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This article needs a new headline, as many readers are mislead by the original one: the news is not specifically about the NX1.

Samsung is withdrawing _all_ its still and video cameras (except phones!) from several markets: so far, the UK and Germany, and I believe also the Netherlands.

Link | Posted on Nov 28, 2015 at 03:10 UTC as 71st comment
On article Sony Europe introduces a68 SLT with 79-point AF module (304 comments in total)
In reply to:

bluevellet: Why do they keep updating their APSC SLT cameras but FF SLT is left out to dry?

Maybe a new APSC SLT is needed to provide IS for existing A-mount lenses - Sony moved IS out of thr boy into the lenses with its APSC mirrorless system. And IIRC, has moved it back to the body with its 35mm format mirrorless system, so those bodies can stabilize adaptor-mounted A-mount lenses.

Link | Posted on Nov 5, 2015 at 23:50 UTC
In reply to:

fmian: Just as I've been saying for a while.
Digital sales are slumping, while analog sales are pumping.

fmian wrote:
"BJL wrote: 'Meanwhile sales of mobile phones other than smart phones declined'

and then he wrote: 'Mobile phone sales are not down'

So which is it?"

It's both, as is clear if you look at the numbers in the source that you cite:
- smart phone sales are well up
- "dumb phone" sales are down, but by less
- total mobile phone sales = "smart plus dumb" are up.

And by the way,
sales of "phones with digital cameras that get used a lot" are up.

Link | Posted on Nov 5, 2015 at 15:58 UTC
In reply to:

fmian: Just as I've been saying for a while.
Digital sales are slumping, while analog sales are pumping.

Mobile phone sales are not down: they at worst were only slightly up in in that one quarter, with a shift in the mix towards more smart phones. Last I saw, mirrorless sales were about level or up slightly.

- Digital camera-phones (smart phone) sales well up: 13-20% and in numbers that overwhelm everything else in this list.
- Total mobile phone unit sales up a bit, revenues up more due to the mix shifting towards smart phones.
- Mirrorless ILC sales about flat.
- P&S sales going down for years now (as camera-phones largely replace them)
- DSLR sales down after a "bubble" of film to digital transitions, and not because of a move back to "analog" SLRs!

The bottom line is that your real and imagined downs are mainly shifts in the digital product mix towards different kinds of digital tool, with total sales and usage of digital photographic equipment going up.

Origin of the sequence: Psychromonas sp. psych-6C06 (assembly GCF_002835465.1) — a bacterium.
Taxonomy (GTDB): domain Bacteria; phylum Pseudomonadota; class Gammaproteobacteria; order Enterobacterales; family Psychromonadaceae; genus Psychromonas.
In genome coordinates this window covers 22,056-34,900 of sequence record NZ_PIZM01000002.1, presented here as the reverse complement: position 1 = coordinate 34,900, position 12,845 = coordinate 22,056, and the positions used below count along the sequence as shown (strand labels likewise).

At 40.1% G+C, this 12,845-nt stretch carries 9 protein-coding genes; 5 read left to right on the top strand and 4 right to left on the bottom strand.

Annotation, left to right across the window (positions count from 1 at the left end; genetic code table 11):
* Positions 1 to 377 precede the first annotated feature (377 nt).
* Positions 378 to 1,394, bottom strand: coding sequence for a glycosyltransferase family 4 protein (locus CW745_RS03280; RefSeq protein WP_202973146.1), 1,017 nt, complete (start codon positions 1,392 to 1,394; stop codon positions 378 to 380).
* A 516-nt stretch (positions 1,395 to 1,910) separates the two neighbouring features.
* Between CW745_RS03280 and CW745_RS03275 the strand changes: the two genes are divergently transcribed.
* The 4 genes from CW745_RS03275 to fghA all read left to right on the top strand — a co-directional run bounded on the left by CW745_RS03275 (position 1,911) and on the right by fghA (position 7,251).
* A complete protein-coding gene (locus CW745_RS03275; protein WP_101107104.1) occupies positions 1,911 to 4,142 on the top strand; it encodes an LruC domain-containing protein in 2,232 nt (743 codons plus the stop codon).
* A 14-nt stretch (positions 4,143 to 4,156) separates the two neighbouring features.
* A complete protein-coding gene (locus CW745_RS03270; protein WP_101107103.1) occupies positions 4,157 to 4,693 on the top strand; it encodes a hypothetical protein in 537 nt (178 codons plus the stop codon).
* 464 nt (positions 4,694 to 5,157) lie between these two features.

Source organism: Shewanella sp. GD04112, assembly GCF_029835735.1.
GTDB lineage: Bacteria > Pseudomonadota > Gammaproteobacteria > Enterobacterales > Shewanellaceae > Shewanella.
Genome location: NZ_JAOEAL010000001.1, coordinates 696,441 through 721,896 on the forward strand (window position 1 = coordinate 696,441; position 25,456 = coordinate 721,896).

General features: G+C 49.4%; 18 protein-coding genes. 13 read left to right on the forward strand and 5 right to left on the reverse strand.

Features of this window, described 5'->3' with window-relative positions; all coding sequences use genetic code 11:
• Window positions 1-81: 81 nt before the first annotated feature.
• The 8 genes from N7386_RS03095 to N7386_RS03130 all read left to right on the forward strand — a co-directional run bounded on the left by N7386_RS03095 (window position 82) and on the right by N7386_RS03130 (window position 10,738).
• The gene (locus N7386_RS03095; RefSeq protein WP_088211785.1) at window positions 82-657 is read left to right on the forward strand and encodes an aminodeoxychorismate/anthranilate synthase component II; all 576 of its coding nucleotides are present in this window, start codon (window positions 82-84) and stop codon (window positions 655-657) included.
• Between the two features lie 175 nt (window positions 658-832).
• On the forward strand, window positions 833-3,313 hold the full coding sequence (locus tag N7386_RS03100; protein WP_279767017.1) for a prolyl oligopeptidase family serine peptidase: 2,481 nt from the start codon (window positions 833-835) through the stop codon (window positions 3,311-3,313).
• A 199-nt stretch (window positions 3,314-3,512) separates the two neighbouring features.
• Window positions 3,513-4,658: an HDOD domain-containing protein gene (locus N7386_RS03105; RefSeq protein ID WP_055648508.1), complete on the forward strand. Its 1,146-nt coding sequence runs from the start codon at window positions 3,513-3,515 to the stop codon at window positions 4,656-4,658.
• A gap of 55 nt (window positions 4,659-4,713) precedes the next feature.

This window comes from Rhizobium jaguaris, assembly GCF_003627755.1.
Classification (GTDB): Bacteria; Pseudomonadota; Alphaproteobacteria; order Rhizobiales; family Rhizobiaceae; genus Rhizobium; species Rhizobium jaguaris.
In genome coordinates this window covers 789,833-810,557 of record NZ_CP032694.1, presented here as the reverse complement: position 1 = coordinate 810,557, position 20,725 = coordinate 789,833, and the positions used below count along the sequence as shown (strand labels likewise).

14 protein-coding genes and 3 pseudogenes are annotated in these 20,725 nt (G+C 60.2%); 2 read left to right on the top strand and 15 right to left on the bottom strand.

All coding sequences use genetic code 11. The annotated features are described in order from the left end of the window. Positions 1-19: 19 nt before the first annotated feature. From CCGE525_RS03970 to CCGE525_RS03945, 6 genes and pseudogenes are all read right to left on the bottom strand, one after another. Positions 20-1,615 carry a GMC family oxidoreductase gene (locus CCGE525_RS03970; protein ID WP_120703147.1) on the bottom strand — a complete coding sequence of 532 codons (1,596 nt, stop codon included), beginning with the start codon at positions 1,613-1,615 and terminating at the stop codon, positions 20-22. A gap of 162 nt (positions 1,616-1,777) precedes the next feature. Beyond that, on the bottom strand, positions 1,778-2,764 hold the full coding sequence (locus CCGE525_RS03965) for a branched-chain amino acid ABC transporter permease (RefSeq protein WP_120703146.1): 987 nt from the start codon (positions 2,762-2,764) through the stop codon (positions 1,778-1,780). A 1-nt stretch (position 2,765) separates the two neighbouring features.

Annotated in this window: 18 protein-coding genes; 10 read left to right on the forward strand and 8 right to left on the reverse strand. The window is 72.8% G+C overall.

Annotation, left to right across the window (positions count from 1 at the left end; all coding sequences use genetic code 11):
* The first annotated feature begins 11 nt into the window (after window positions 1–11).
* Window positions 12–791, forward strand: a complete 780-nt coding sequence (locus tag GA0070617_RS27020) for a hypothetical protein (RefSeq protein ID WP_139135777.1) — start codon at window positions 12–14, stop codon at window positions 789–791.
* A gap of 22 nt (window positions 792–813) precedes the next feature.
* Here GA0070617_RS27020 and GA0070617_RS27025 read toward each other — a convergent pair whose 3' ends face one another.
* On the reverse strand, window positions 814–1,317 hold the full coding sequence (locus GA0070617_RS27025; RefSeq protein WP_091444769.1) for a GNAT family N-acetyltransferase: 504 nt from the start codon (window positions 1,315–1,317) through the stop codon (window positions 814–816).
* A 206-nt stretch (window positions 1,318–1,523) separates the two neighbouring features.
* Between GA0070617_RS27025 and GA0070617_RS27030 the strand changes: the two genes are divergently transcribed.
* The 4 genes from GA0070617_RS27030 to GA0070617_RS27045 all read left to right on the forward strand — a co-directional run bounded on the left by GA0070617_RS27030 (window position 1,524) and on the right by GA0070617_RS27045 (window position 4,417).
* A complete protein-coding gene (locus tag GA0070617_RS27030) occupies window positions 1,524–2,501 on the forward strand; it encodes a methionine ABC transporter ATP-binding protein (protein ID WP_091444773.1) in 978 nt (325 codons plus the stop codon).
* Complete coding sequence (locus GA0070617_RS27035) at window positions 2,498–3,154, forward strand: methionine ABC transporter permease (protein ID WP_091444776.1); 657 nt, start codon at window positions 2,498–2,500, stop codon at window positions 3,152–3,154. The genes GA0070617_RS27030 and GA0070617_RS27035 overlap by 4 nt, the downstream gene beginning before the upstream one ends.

P. S. Are analog photography sales up? A one-time uptick in one niche product line (Instax) does not quite show that.

Link | Posted on Nov 5, 2015 at 03:01 UTC
In reply to:

tkbslc: Shrinking sales? Seems like a trend with all brands.

Not all brands; just the brands whose products fail to also handle phone calls, text messaging, music playing, email, web browsing, video games, internet connectivity, and so on. There is no point ignoring that fact that for the vast majority of camera users who are only interested in snapshots and little video clips, "smart phones" are now the dominant tool.

Link | Posted on Nov 4, 2015 at 05:11 UTC
In reply to:

fmian: Just as I've been saying for a while.
Digital sales are slumping, while analog sales are pumping.

"Are digital sales not decreasing?"

No, sales of digital photographic equipment are not decreasing! They are just shifting to different product categories. (The same for digital music players; see below.)

And this is shown by data in the source that you cited. To repeat: smart phones ("digital camera-phone-music players") are now the dominant digital photographic tool (in fact the dominant digital tool, period – also for music playing, etc.) and even in that supposedly bad quarter, sales were UP by 13%, for an extra 40 million in a single quarter, which completely overwhelms the decrease in sales of other types of digital camera, which decrease is mostly people buying less of the low end P&S digital cameras.

P. S. Over the last six month or reported sales, the year-on-year in increase in sales of "digital camera-phone-music players" is even more impressive, at 21%, and 124 million more units sold.

Link | Posted on Nov 4, 2015 at 05:00 UTC
In reply to:

fmian: Just as I've been saying for a while.
Digital sales are slumping, while analog sales are pumping.


Apart from the folly of inferring a trend from a single quarter's sales, the source you link shows about 13% *increase* in smart phone sales, from about 290,384,400 in 2Q2014 to 329,676,400 in 2Q2105. Meanwhile sales of mobile phones other than smart phones declined, keeping total mobile phone sales almost flat. So there is a continuing shift amongst phone users towards smart phones, which tend to be the phones most likely to be regularly used as a camera.

That is an increase of about 40 million sales in single quarter: how do you think growth in Instax and other film camera sales for 2Q2015 compare?

Link | Posted on Nov 3, 2015 at 21:34 UTC
In reply to:

fmian: Just as I've been saying for a while.
Digital sales are slumping, while analog sales are pumping.

You do know that these sale losses are due to less people buying P&S digital cameras because for more and more, their phone is all the P&S camera they need? Since phone cameras are digital, your digital vs analog claim is wide of the mark.

Link | Posted on Nov 2, 2015 at 23:33 UTC
On article A lot to Leica? Hands-on with the Leica SL (Typ 601) (1494 comments in total)
In reply to:

Jefftan: look at that huge size,847 gram without a lens
if not using a tripod, just hand holding , all fun of photography is lost